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United States

State tries to shrink green energy law -- Washington weakens resolve

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Using the financial downturn as a hammer, several factions in the state of Washington are trying to pound down a two-year-old law that requires most state utilities to get 15% of their electricity from renewable energy sources by 2020. Similar laws in 29 other states form an important basement level of demand for wind power and this is the first example of recession woes being used to try and rollback such laws.

On the way to 15%, Washington's law, which applies to the state's 17 electric utilities with at least 25,000 customers, sets a standard for 3% renewables power by 2012 and 9% by 2016. The voter-approved initiative, I-937, became law after the November 2006 elections, but only recently became vulnerable because state lawmakers are prevented from using a legislative majority to alter voter-approved measures for a two-year period.

"It's very serious," says Rachel Shimshak of Renewables Project Northwest, an advocacy group that worked for several years to pass the law. "All the people who were the opponents of the renewables standard are still opponents of the renewables standard and they are using a weak economy to argue against it."

Among more than a dozen bills that have been introduced, two considered as serious threats would broadly expand the definition of renewable energy in return for slightly higher benchmarks. One bill would allow utilities to use hydroelectric generation, which makes up roughly half of the Northwest's capacity, to count heavily toward the goals. Another would allow renewables bought since 1995 to fulfil the requirements. Still others would allow utilities to count renewables imported from other states. Any of the measures could come to a vote before the current legislative session ends this spring.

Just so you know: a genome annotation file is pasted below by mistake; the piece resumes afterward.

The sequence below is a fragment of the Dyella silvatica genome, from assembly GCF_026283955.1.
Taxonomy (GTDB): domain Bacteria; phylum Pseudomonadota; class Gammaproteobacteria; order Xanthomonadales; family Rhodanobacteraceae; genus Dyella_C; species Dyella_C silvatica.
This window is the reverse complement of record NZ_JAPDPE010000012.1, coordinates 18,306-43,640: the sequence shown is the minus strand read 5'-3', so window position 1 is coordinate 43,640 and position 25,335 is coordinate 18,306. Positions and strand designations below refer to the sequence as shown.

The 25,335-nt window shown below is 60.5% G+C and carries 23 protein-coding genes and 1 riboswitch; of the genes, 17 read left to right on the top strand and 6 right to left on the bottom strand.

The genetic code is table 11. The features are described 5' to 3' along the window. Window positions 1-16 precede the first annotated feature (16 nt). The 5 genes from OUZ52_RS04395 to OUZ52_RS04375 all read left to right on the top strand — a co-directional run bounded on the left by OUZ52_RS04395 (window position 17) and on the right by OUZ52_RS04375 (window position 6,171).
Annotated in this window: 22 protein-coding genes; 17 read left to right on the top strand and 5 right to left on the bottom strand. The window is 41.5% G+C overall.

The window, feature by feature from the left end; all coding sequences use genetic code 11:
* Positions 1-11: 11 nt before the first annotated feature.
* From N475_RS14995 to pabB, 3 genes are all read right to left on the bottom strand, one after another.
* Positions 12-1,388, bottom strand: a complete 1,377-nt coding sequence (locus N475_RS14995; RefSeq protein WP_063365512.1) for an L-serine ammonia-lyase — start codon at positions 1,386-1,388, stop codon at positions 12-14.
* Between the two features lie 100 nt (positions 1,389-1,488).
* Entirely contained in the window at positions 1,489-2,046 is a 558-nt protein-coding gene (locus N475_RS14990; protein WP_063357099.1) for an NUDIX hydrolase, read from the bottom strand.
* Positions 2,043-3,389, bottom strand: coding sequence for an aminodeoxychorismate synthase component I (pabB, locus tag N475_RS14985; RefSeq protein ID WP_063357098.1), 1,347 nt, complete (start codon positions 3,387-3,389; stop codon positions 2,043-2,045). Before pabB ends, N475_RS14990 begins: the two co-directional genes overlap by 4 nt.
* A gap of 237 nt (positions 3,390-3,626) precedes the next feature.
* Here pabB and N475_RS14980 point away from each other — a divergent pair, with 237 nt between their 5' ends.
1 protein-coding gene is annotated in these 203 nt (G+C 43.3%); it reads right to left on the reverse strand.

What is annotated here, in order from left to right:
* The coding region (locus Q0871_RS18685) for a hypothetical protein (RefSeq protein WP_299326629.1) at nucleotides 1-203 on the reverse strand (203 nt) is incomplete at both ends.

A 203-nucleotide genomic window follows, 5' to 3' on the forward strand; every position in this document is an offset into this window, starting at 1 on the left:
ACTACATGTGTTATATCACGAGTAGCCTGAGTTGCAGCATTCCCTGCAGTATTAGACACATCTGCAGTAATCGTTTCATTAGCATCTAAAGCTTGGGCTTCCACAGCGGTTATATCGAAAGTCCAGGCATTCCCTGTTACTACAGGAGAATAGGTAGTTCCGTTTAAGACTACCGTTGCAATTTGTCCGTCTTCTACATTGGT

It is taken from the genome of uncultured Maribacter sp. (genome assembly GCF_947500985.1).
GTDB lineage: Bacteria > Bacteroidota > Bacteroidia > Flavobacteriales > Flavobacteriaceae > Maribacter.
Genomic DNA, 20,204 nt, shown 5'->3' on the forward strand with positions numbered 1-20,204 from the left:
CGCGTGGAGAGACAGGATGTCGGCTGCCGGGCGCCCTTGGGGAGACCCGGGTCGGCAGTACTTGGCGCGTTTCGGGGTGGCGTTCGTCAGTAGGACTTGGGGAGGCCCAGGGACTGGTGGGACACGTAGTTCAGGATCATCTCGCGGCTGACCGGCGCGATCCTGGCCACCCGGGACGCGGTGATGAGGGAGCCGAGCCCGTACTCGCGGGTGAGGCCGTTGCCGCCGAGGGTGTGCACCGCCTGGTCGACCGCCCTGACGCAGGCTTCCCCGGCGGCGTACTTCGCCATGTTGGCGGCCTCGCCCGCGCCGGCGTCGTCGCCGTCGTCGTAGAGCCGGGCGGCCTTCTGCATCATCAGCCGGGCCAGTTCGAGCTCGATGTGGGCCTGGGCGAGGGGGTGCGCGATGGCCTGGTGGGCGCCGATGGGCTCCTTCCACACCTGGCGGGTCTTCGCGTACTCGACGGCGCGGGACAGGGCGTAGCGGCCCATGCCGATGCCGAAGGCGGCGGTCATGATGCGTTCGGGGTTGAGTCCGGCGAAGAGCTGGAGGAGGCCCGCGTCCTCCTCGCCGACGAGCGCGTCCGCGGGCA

Shimshak and other supporters of the existing law maintain that changing it would erode the momentum of the utilities, which are well on their way to achieving the 2012 benchmark. "We've done some analysis and we can see that 13 out of the 17 utilities who are covered under I-937 have planned for or have already met the 2012 standard," Shimshak says. "People took it seriously, they took steps and there are not that many megawatts to go among the four utilities that haven't complied."

Among those on record in favour of altering the law is the Washington Public Utility District Association (WPUDA), which insists no attempts are being made to weaken I-937. "Nobody is looking at reducing the percentage of renewable energy that utilities would need to require under the law," says WPUDA's Dean Boyer. "They are looking at expanding the definition of renewable energy."

A main argument for altering I-937 is to keep Northwest energy prices from rising in a part of the country that has enjoyed historically low power prices from hydro generation, by far the dominant power source. "The impact of limiting the geographic reach of where you can purchase renewable energy drives up the cost of that renewable energy," Boyer says. "What our utilities are interested in doing is meeting the requirements at the lowest possible cost to their consumers."

But Shimshak believes that line of thinking misses the point. "The arguments that they're making are the same as they ever made," she says. "Never mind jobs and local property taxes and income for farmers. If Washington is really serious about weakening and diluting their standards, then it seems like an odd time to do it, given they need all the economic help for the economy that they can get."

Washington has been nurturing a reputation as a leader in wind power with over 200 MW added last year, bringing it up to just under 1400 MW of cumulative capacity. Shimshak is aware of no other states attempting to water down their requirements. "I think it would stick out like a sore thumb if Washington went backwards," she says.

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